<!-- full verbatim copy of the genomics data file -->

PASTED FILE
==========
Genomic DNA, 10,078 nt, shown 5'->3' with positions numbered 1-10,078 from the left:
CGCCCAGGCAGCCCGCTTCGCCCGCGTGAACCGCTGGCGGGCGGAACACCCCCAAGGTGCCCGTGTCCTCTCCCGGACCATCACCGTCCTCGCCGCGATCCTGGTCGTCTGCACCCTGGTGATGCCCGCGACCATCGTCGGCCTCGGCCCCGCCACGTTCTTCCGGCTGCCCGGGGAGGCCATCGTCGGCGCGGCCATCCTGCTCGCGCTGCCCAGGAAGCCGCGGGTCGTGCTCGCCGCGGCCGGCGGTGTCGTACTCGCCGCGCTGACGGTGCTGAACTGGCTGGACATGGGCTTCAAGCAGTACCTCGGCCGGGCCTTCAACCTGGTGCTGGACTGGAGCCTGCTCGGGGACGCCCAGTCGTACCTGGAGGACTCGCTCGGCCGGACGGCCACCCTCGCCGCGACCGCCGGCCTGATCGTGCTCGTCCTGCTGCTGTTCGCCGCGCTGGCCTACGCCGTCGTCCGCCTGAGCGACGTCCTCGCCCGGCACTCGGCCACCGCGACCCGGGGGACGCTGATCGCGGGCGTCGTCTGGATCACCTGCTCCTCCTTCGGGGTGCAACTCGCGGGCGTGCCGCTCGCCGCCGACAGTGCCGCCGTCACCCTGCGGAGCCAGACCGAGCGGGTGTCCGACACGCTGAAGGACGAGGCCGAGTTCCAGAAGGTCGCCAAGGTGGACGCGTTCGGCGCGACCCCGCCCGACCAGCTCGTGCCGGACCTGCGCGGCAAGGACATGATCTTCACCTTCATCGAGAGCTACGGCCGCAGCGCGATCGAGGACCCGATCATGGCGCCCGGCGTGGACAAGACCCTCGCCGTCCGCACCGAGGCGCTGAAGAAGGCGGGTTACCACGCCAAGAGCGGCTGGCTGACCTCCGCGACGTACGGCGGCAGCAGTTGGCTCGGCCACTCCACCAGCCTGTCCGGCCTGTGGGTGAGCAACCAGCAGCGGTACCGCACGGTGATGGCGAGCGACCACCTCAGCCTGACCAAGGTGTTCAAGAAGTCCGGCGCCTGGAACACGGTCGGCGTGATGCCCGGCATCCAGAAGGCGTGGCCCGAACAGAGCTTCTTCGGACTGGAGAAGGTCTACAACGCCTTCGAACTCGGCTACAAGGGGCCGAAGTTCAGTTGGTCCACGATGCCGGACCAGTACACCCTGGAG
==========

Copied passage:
Genomic DNA, 10,078 nt, shown 5'->3' with positions numbered 1-10,078 from the left:
CGCCCAGGCAGCCCGCTTCGCCCGCGTGAACCGCTGGCGGGCGGAACACCCCCAAGGTGCCCGTGTCCTCTCCCGGACCATCACCGTCCTCGCCGCGATCCTGGTCGTCTGCACCCTGGTGATGCCCGCGACCATCGTCGGCCTCGGCCCCGCCACGTTCTTCCGGCTGCCCGGGGAGGCCATCGTCGGCGCGGCCATCCTGCTCGCGCTGCCCAGGAAGCCGCGGGTCGTGCTCGCCGCGGCCGGCGGTGTCGTACTCGCCGCGCTGACGGTGCTGAACTGGCTGGACATGGGCTTCAAGCAGTACCTCGGCCGGGCCTTCAACCTGGTGCTGGACTGGAGCCTGCTCGGGGACGCCCAGTCGTACCTGGAGGACTCGCTCGGCCGGACGGCCACCCTCGCCGCGACCGCCGGCCTGATCGTGCTCGTCCTGCTGCTGTTCGCCGCGCTGGCCTACGCCGTCGTCCGCCTGAGCGACGTCCTCGCCCGGCACTCGGCCACCGCGACCCGGGGGACGCTGATCGCGGGCGTCGTCTGGATCACCTGCTCCTCCTTCGGGGTGCAACTCGCGGGCGTGCCGCTCGCCGCCGACAGTGCCGCCGTCACCCTGCGGAGCCAGACCGAGCGGGTGTCCGACACGCTGAAGGACGAGGCCGAGTTCCAGAAGGTCGCCAAGGTGGACGCGTTCGGCGCGACCCCGCCCGACCAGCTCGTGCCGGACCTGCGCGGCAAGGACATGATCTTCACCTTCATCGAGAGCTACGGCCGCAGCGCGATCGAGGACCCGATCATGGCGCCCGGCGTGGACAAGACCCTCGCCGTCCGCACCGAGGCGCTGAAGAAGGCGGGTTACCACGCCAAGAGCGGCTGGCTGACCTCCGCGACGTACGGCGGCAGCAGTTGGCTCGGCCACTCCACCAGCCTGTCCGGCCTGTGGGTGAGCAACCAGCAGCGGTACCGCACGGTGATGGCGAGCGACCACCTCAGCCTGACCAAGGTGTTCAAGAAGTCCGGCGCCTGGAACACGGTCGGCGTGATGCCCGGCATCCAGAAGGCGTGGCCCGAACAGAGCTTCTTCGGACTGGAGAAGGTCTACAACGCCTTCGAACTCGGCTACAAGGGGCCGAAGTTCAGTTGGTCCACGATGCCGGACCAGTACACCCTGGAG